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A 1-of-1 Pontiac Banshee Prototype Designed by John DeLorean Is Up for Sale

The prototype never went into production but inspired several other vehicles.

Pontiac Banshee Courtesy of Napoli Classics

Created by a car design icon, Pontiac’s Banshee never went into production. But the opportunity to own a piece of automotive history is now yours as the only example is going up for sale. All you’ll need is $750,000.

Officially known as the XP-833 Banshee coupe, this experimental car was developed in 1964 by one John Z. DeLorean––yes, that John DeLorean. At the time, DeLorean was urging General Motors to make a two-seater sports car to compete with Ford’s iconic Mustang and eventually got his wish.

DeLorean and his team devised the Banshee with flowing lines that seemed to foreshadow the muscle cars which would come to dominate the following decade. But its aesthetics might have been just too good for its own good. Possibly concerned that the sleek new sports car would eat into the Corvette’s market share, Chevrolet killed before it got off the ground. The car would go on to inspire Pontiac’s legendary Firebird and, ironically, Corvette’s 1968 model.

Pontiac Banshee

The Banshee as seen from the rear.  Courtesy of Napoli Classics

So, how did this one-off survive given its competitive downfall? One savvy GM employee managed to convince management to sell it to him. That employee remained the owner until the car was put up for sale in 2006 when it sold for $214,500. Its current seller, Lenny Napoli, is a second-generation car dealer who’s father founded a Pontiac dealership and operated it until GM did away with the marque. “I have an assortment of many kinds of collector cars,” Napoli told MotorTrend. “But Pontiacs are my favorite. A factory concept car like this is about the most exclusive Pontiac you can get your hands on.”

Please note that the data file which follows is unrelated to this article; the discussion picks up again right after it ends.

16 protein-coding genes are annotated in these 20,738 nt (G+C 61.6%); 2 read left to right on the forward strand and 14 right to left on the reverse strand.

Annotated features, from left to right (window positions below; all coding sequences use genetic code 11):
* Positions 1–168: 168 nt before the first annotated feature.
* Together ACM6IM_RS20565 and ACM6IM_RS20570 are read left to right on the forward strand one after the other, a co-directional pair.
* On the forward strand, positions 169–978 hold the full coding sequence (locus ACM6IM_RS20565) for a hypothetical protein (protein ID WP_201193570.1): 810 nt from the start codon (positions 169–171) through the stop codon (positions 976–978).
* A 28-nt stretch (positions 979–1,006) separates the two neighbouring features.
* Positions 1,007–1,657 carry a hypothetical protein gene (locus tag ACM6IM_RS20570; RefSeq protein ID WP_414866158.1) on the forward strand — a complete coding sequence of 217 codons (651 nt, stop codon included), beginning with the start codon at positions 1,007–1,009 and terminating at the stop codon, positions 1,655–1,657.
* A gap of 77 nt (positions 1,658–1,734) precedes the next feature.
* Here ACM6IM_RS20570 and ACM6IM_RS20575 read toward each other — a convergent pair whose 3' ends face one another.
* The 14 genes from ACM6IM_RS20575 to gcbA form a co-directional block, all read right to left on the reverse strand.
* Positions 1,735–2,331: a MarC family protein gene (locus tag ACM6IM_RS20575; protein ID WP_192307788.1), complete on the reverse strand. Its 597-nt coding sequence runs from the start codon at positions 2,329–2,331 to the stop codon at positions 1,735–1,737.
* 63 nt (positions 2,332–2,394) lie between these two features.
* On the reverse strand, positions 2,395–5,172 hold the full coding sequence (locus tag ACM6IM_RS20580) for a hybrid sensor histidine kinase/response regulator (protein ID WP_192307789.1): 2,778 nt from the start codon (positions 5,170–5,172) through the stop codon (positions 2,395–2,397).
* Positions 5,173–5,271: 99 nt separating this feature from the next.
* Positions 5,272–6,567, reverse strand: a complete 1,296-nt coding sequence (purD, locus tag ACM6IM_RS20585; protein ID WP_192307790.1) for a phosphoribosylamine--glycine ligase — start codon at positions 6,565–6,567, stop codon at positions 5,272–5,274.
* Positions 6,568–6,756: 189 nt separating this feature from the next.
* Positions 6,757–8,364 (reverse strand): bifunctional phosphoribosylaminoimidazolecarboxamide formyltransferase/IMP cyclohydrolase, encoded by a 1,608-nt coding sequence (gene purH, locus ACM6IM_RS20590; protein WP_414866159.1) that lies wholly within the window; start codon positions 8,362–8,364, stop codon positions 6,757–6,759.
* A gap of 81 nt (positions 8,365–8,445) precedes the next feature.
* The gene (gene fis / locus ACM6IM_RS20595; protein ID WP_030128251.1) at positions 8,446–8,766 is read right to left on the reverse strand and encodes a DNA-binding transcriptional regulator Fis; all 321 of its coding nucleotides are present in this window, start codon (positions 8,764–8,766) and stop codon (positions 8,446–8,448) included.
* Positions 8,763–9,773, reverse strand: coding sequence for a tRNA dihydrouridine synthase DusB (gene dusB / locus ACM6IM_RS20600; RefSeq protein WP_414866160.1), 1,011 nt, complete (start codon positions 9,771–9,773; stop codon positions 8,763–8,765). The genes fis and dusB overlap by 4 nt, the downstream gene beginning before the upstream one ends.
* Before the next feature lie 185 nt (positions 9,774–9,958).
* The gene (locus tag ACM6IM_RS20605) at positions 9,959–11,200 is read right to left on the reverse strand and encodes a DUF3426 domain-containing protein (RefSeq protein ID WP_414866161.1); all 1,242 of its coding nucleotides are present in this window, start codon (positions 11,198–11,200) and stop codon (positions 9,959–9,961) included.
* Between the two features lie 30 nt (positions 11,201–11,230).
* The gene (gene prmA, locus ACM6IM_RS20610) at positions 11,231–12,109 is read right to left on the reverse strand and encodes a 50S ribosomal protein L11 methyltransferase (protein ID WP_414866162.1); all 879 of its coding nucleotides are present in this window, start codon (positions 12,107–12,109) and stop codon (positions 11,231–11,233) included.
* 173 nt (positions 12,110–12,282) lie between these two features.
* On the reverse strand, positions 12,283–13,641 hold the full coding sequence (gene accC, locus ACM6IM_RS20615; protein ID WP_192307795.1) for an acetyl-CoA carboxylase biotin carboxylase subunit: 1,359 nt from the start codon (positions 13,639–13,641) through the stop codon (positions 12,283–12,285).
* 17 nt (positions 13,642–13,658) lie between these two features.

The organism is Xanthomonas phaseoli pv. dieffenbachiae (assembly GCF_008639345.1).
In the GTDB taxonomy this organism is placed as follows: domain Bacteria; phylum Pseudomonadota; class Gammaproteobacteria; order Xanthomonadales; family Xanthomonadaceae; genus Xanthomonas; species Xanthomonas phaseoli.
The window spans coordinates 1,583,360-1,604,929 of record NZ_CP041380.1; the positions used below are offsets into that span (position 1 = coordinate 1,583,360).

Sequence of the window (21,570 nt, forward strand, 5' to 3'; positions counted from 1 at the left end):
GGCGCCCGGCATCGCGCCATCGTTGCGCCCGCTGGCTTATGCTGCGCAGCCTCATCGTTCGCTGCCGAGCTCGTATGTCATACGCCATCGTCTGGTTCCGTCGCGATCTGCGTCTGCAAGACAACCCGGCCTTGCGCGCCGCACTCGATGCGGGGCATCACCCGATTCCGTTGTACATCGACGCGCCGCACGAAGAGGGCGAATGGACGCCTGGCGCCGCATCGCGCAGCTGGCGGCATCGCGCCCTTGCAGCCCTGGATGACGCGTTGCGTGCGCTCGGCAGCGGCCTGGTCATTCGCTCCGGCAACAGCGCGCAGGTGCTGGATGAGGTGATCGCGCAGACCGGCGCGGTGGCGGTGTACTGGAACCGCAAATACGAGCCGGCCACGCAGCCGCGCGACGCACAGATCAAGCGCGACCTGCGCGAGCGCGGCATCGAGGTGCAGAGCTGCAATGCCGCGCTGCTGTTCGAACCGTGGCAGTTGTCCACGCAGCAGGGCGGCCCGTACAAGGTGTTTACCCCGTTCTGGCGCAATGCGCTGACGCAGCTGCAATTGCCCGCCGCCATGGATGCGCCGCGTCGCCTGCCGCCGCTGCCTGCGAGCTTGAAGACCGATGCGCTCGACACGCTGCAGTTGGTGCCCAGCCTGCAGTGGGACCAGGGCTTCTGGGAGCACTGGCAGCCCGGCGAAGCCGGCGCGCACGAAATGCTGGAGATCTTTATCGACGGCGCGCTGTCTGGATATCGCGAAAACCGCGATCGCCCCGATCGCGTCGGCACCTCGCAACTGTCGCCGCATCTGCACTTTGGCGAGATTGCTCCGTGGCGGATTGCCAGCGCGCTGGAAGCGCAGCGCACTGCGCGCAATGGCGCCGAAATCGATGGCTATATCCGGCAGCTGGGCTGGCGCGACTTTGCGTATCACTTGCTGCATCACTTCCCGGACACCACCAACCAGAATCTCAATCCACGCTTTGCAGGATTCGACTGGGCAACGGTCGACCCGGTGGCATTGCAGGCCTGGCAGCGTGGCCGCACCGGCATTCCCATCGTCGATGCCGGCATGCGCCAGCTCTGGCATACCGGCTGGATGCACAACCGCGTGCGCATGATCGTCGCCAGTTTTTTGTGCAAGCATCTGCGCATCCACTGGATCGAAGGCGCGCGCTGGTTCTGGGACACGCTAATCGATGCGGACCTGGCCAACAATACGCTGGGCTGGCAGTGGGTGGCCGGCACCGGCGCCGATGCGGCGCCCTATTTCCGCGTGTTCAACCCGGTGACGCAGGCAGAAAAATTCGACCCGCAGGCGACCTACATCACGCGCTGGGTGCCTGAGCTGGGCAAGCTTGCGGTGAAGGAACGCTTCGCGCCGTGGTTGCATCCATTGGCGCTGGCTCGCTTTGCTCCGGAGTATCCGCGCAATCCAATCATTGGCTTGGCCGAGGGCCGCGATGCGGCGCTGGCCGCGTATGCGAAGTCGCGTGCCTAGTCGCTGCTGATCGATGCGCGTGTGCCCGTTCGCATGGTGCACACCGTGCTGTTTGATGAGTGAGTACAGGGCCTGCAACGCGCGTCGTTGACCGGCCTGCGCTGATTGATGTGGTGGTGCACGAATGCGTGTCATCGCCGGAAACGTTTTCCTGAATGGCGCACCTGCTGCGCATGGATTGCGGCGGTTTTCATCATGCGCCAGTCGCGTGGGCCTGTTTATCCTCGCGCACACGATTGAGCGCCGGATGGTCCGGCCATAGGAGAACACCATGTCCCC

Of course, there is one drawback to owning the Banshee, as Napoli notes. As a one-of-a-kind, hand-built car, finding replacement parts is an impossibility, especially when it comes to the lightweight fiberglass body panels. The vehicle is a lightweight 2,200 lbs. and runs on a Pontiac Overhead Cam six-cylinder engine that has only racked up a meager 1,500 in its several decades of life. Learn more at the Napoli Classics website.


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